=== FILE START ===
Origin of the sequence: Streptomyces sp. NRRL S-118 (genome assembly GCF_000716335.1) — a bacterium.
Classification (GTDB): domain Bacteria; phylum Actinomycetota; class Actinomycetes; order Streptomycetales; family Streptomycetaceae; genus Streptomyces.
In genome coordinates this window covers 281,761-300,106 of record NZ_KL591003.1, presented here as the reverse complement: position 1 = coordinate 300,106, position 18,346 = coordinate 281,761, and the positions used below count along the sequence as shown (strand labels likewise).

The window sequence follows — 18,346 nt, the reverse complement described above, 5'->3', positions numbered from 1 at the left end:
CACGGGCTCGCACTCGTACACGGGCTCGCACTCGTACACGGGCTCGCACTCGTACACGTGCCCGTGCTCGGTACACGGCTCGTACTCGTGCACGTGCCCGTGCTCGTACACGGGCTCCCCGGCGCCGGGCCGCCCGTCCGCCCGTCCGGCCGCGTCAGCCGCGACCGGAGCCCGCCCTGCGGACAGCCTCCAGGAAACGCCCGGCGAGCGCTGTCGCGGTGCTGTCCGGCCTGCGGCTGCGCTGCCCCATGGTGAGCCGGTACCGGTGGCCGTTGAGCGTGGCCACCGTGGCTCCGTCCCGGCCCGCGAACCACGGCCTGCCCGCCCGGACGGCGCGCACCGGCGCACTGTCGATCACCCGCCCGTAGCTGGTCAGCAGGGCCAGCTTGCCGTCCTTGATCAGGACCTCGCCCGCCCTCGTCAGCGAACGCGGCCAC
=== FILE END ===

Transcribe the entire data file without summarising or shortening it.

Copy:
Origin of the sequence: Streptomyces sp. NRRL S-118 (genome assembly GCF_000716335.1) — a bacterium.
Classification (GTDB): domain Bacteria; phylum Actinomycetota; class Actinomycetes; order Streptomycetales; family Streptomycetaceae; genus Streptomyces.
In genome coordinates this window covers 281,761-300,106 of record NZ_KL591003.1, presented here as the reverse complement: position 1 = coordinate 300,106, position 18,346 = coordinate 281,761, and the positions used below count along the sequence as shown (strand labels likewise).

The window sequence follows — 18,346 nt, the reverse complement described above, 5'->3', positions numbered from 1 at the left end:
CACGGGCTCGCACTCGTACACGGGCTCGCACTCGTACACGGGCTCGCACTCGTACACGTGCCCGTGCTCGGTACACGGCTCGTACTCGTGCACGTGCCCGTGCTCGTACACGGGCTCCCCGGCGCCGGGCCGCCCGTCCGCCCGTCCGGCCGCGTCAGCCGCGACCGGAGCCCGCCCTGCGGACAGCCTCCAGGAAACGCCCGGCGAGCGCTGTCGCGGTGCTGTCCGGCCTGCGGCTGCGCTGCCCCATGGTGAGCCGGTACCGGTGGCCGTTGAGCGTGGCCACCGTGGCTCCGTCCCGGCCCGCGAACCACGGCCTGCCCGCCCGGACGGCGCGCACCGGCGCACTGTCGATCACCCGCCCGTAGCTGGTCAGCAGGGCCAGCTTGCCGTCCTTGATCAGGACCTCGCCCGCCCTCGTCAGCGAACGCGGCCAC